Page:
Before returning to academia, I worked as an interactive VFX designer for stage & events using C++ openFrameworks, something that I’ve continued for particularly big comissions throughout this time (most recently for a public art commission in downtown Singapore last summer). At the same time, I have no experience in C++ outside of openFrameworks & openGL, and I have no experience with LLVM, but I feel confident in my ability to immerse myself in it from now until the summer, and be able to offer solid contributions. I’m also trying to make a transition of career into open source tools of some sort, and have never worked “in the industry”; I’ve only ever worked as a private contractor, primarily as a one-man show. I contribute to GNU Guix and Guile Scheme, but never in any kind of professional capacity.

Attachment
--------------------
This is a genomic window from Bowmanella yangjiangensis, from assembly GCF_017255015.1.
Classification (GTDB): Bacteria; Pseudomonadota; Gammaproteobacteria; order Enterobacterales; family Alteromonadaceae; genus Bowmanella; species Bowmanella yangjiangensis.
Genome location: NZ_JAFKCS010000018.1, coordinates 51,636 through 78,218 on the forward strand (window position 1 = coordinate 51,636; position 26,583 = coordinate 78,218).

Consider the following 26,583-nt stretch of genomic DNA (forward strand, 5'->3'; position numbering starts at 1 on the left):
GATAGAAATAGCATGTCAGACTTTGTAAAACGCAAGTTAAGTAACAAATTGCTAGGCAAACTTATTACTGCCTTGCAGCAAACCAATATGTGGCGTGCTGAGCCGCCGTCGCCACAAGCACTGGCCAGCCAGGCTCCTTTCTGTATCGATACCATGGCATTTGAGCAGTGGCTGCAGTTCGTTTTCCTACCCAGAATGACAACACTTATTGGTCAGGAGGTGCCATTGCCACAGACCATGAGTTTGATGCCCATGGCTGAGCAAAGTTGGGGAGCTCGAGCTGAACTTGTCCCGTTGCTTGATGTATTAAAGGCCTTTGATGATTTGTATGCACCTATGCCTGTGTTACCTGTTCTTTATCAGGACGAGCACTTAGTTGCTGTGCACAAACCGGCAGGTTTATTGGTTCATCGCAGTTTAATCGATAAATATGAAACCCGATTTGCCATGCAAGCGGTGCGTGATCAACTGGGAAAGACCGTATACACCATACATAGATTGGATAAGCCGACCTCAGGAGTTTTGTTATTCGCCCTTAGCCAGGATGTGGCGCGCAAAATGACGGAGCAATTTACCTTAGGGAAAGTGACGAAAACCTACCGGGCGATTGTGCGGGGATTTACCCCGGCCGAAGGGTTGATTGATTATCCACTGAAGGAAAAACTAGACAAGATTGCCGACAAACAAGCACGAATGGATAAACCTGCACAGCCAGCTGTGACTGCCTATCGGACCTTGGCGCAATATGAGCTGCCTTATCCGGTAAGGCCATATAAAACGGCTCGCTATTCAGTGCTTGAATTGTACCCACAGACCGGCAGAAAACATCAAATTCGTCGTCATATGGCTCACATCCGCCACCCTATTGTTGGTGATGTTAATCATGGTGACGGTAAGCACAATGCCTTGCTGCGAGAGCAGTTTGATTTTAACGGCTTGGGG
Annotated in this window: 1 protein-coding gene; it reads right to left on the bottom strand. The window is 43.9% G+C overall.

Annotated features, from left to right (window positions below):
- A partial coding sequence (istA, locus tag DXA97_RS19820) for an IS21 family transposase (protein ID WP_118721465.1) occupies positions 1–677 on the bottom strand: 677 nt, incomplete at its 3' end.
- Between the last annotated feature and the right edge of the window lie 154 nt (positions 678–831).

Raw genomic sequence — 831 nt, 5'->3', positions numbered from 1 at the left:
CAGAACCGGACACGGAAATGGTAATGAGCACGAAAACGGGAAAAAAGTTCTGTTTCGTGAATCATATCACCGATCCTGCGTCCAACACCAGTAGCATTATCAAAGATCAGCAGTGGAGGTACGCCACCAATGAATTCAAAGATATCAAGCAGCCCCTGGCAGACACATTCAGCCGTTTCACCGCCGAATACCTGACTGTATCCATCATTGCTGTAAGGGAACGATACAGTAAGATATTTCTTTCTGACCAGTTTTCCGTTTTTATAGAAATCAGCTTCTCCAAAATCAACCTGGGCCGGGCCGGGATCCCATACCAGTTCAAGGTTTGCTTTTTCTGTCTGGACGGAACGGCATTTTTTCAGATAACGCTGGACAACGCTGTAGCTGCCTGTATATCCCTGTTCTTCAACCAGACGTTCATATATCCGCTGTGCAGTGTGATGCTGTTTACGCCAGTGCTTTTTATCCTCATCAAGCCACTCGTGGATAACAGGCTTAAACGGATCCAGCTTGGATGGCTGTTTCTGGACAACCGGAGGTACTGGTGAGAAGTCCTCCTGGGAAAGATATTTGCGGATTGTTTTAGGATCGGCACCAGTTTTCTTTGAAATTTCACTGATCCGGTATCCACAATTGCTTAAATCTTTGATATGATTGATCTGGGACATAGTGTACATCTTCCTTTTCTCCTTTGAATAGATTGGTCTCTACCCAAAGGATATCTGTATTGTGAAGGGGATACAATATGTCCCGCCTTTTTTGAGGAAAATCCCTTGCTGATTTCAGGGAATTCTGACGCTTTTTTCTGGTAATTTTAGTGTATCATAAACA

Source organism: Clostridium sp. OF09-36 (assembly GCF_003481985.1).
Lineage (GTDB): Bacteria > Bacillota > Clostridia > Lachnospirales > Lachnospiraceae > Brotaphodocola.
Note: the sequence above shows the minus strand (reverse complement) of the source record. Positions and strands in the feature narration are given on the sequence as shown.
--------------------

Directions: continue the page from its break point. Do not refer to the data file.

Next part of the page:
I believe I meet the intern requirements of GSoC, and I feel confident in my ability to add valuable contributions to this effort, and hopefully breach the stretch goal. I believe the direct relation of this project to my current interests will motivate some great work if you’re still accepting interns for this project.

Happy hacking,

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here is a talk from past students of Vassil Vassilev concerning their work on Clang-REPL if anyone is interested:

Hi @cybersyn, thanks for reaching out and your interest!

That project might indeed help broaden your expertise with C++, compilers and low-level infrastructure. I’d propose to build clang-repl and start playing with it to get a feeling of what the work would be like. Perhaps firing a debugger and going deeper into the JIT can be helpful.